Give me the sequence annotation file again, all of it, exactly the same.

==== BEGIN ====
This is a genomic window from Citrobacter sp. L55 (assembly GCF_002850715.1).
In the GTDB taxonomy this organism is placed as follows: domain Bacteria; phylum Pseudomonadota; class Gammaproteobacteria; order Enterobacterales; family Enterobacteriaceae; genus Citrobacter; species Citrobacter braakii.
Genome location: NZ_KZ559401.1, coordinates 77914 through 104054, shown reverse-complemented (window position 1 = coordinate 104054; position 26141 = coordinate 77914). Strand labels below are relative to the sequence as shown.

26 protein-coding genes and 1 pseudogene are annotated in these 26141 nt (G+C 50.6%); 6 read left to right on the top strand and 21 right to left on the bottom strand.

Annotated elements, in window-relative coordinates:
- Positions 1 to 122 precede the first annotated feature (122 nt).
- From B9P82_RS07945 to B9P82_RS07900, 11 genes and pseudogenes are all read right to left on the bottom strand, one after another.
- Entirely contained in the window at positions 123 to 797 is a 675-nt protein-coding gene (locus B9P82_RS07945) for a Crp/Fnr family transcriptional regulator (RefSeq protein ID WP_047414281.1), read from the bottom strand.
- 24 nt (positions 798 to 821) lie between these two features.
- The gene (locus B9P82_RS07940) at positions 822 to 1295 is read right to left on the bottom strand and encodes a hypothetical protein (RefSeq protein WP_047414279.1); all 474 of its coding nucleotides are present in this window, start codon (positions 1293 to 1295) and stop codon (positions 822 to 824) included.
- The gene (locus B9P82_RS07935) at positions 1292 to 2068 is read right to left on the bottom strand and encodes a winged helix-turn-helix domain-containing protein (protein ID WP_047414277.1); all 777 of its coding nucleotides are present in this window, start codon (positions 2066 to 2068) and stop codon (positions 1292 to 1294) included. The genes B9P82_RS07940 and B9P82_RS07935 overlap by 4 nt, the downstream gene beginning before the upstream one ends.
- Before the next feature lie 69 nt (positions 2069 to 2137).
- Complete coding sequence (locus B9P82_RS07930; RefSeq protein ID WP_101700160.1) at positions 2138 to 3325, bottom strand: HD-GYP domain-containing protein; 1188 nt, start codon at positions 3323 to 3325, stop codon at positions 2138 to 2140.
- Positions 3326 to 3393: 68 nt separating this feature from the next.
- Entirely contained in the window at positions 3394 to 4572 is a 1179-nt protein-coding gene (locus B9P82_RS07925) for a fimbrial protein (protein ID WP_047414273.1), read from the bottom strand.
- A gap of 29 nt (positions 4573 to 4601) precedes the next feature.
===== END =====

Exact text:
This is a genomic window from Citrobacter sp. L55 (assembly GCF_002850715.1).
In the GTDB taxonomy this organism is placed as follows: domain Bacteria; phylum Pseudomonadota; class Gammaproteobacteria; order Enterobacterales; family Enterobacteriaceae; genus Citrobacter; species Citrobacter braakii.
Genome location: NZ_KZ559401.1, coordinates 77914 through 104054, shown reverse-complemented (window position 1 = coordinate 104054; position 26141 = coordinate 77914). Strand labels below are relative to the sequence as shown.

26 protein-coding genes and 1 pseudogene are annotated in these 26141 nt (G+C 50.6%); 6 read left to right on the top strand and 21 right to left on the bottom strand.

Annotated elements, in window-relative coordinates:
- Positions 1 to 122 precede the first annotated feature (122 nt).
- From B9P82_RS07945 to B9P82_RS07900, 11 genes and pseudogenes are all read right to left on the bottom strand, one after another.
- Entirely contained in the window at positions 123 to 797 is a 675-nt protein-coding gene (locus B9P82_RS07945) for a Crp/Fnr family transcriptional regulator (RefSeq protein ID WP_047414281.1), read from the bottom strand.
- 24 nt (positions 798 to 821) lie between these two features.
- The gene (locus B9P82_RS07940) at positions 822 to 1295 is read right to left on the bottom strand and encodes a hypothetical protein (RefSeq protein WP_047414279.1); all 474 of its coding nucleotides are present in this window, start codon (positions 1293 to 1295) and stop codon (positions 822 to 824) included.
- The gene (locus B9P82_RS07935) at positions 1292 to 2068 is read right to left on the bottom strand and encodes a winged helix-turn-helix domain-containing protein (protein ID WP_047414277.1); all 777 of its coding nucleotides are present in this window, start codon (positions 2066 to 2068) and stop codon (positions 1292 to 1294) included. The genes B9P82_RS07940 and B9P82_RS07935 overlap by 4 nt, the downstream gene beginning before the upstream one ends.
- Before the next feature lie 69 nt (positions 2069 to 2137).
- Complete coding sequence (locus B9P82_RS07930; RefSeq protein ID WP_101700160.1) at positions 2138 to 3325, bottom strand: HD-GYP domain-containing protein; 1188 nt, start codon at positions 3323 to 3325, stop codon at positions 2138 to 2140.
- Positions 3326 to 3393: 68 nt separating this feature from the next.
- Entirely contained in the window at positions 3394 to 4572 is a 1179-nt protein-coding gene (locus B9P82_RS07925) for a fimbrial protein (protein ID WP_047414273.1), read from the bottom strand.
- A gap of 29 nt (positions 4573 to 4601) precedes the next feature.